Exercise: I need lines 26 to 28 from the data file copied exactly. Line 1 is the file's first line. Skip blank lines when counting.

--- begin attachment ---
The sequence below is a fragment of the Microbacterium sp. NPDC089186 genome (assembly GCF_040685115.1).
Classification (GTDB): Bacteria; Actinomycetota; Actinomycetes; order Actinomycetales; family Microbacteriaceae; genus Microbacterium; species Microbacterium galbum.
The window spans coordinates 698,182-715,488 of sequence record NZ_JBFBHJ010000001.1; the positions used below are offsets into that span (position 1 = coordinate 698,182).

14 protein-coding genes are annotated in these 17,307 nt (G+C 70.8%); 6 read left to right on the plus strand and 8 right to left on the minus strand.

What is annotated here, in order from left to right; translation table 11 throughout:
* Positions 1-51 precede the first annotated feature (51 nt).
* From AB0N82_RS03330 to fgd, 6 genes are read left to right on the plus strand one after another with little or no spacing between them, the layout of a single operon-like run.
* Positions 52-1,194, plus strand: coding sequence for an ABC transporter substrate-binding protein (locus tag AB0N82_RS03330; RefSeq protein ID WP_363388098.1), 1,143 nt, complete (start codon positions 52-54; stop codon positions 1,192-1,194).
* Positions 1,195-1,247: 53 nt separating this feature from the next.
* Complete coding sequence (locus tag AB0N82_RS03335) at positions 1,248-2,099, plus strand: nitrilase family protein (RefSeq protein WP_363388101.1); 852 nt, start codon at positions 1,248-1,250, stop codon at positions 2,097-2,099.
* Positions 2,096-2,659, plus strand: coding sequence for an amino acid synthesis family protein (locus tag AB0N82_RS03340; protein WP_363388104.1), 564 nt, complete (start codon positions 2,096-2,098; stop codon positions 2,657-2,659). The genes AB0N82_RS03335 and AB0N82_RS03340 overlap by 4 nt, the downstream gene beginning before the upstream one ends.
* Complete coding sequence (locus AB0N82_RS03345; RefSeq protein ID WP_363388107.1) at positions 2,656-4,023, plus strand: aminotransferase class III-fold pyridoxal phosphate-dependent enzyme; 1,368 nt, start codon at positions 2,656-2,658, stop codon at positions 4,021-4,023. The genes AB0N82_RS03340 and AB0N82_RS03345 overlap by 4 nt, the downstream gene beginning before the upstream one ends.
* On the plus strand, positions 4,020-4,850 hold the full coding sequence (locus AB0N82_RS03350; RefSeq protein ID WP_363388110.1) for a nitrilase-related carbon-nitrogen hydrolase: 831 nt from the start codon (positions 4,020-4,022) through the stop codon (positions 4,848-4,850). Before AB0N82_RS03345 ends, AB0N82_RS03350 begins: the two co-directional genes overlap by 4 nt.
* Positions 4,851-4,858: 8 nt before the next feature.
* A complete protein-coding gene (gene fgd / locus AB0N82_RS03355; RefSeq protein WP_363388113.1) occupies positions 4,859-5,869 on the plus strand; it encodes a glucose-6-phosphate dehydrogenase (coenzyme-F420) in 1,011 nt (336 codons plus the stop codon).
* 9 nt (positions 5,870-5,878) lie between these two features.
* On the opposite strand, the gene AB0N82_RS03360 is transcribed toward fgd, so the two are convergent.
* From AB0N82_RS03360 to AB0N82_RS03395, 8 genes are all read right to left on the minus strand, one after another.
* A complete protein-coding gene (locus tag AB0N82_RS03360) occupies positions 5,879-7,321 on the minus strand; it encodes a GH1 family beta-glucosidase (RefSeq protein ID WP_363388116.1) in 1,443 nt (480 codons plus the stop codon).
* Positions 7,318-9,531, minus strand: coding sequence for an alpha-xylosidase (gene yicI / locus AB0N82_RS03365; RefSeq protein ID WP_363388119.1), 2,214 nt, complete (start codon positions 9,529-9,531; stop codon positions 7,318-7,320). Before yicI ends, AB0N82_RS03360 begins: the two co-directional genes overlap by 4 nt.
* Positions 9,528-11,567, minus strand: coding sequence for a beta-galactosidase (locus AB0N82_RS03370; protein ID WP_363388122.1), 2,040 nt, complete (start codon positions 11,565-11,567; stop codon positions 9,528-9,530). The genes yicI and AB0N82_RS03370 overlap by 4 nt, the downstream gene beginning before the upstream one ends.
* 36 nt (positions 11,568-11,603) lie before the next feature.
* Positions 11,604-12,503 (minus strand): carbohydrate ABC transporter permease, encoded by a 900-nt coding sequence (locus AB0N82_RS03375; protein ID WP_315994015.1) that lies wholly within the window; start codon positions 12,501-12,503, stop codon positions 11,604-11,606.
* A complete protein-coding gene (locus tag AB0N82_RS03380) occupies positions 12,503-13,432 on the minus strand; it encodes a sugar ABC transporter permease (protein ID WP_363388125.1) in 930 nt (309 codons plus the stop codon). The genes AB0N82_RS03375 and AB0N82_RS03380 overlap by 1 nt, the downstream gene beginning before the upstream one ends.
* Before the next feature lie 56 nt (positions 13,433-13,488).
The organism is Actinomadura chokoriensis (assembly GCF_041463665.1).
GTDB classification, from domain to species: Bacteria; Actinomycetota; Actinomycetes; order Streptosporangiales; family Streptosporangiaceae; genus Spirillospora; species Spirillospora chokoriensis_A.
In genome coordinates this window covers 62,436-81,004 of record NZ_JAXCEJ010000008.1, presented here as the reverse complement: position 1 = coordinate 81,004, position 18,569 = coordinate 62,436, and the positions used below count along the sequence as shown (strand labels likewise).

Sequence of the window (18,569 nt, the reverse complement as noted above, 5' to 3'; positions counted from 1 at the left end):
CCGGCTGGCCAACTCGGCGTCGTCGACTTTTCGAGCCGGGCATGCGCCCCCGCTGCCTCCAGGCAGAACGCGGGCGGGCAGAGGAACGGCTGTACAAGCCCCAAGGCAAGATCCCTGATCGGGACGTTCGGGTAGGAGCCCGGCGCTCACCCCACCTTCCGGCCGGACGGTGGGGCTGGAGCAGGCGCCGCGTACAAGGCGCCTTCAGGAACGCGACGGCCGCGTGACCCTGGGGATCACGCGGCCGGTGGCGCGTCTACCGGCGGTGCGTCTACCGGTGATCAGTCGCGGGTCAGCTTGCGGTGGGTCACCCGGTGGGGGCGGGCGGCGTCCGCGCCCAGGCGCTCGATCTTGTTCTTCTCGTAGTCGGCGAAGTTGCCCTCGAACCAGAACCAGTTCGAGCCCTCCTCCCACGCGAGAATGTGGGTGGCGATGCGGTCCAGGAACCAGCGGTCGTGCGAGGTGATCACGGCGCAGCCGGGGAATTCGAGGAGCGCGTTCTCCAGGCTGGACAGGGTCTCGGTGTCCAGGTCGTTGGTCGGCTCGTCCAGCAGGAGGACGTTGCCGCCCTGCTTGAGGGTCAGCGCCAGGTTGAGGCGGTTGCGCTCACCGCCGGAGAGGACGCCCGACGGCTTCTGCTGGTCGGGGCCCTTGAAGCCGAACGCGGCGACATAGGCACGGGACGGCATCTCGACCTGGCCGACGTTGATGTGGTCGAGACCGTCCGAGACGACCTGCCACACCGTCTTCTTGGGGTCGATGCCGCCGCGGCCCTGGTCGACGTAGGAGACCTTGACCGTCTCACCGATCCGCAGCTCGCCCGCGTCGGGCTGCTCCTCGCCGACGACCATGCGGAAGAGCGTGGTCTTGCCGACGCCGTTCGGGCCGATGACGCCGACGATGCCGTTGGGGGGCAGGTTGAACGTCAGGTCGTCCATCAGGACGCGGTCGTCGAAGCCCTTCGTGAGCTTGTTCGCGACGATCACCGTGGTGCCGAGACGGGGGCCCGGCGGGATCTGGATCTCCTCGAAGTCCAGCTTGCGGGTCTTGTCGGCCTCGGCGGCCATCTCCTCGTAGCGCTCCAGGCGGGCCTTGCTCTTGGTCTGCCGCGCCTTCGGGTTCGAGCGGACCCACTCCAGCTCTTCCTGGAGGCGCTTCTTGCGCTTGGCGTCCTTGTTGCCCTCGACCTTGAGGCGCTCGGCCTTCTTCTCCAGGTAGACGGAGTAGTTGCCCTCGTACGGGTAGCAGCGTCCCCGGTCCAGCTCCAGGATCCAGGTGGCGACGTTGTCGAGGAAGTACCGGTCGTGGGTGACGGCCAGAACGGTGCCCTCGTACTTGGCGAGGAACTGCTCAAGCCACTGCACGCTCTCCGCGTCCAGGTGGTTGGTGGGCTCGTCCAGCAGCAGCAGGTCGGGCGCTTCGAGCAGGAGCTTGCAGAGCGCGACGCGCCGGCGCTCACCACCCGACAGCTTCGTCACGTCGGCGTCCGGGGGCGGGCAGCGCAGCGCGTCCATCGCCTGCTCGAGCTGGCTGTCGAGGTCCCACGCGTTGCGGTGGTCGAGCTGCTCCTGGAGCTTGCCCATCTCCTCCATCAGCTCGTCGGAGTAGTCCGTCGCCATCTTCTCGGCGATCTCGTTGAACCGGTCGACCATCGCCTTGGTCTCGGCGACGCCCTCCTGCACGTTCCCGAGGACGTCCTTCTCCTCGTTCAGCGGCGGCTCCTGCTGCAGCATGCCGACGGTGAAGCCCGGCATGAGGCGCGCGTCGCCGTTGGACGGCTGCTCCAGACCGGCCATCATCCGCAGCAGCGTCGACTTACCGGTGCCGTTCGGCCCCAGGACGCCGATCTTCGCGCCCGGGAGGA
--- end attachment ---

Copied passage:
The organism is Actinomadura chokoriensis (assembly GCF_041463665.1).
GTDB classification, from domain to species: Bacteria; Actinomycetota; Actinomycetes; order Streptosporangiales; family Streptosporangiaceae; genus Spirillospora; species Spirillospora chokoriensis_A.
In genome coordinates this window covers 62,436-81,004 of record NZ_JAXCEJ010000008.1, presented here as the reverse complement: position 1 = coordinate 81,004, position 18,569 = coordinate 62,436, and the positions used below count along the sequence as shown (strand labels likewise).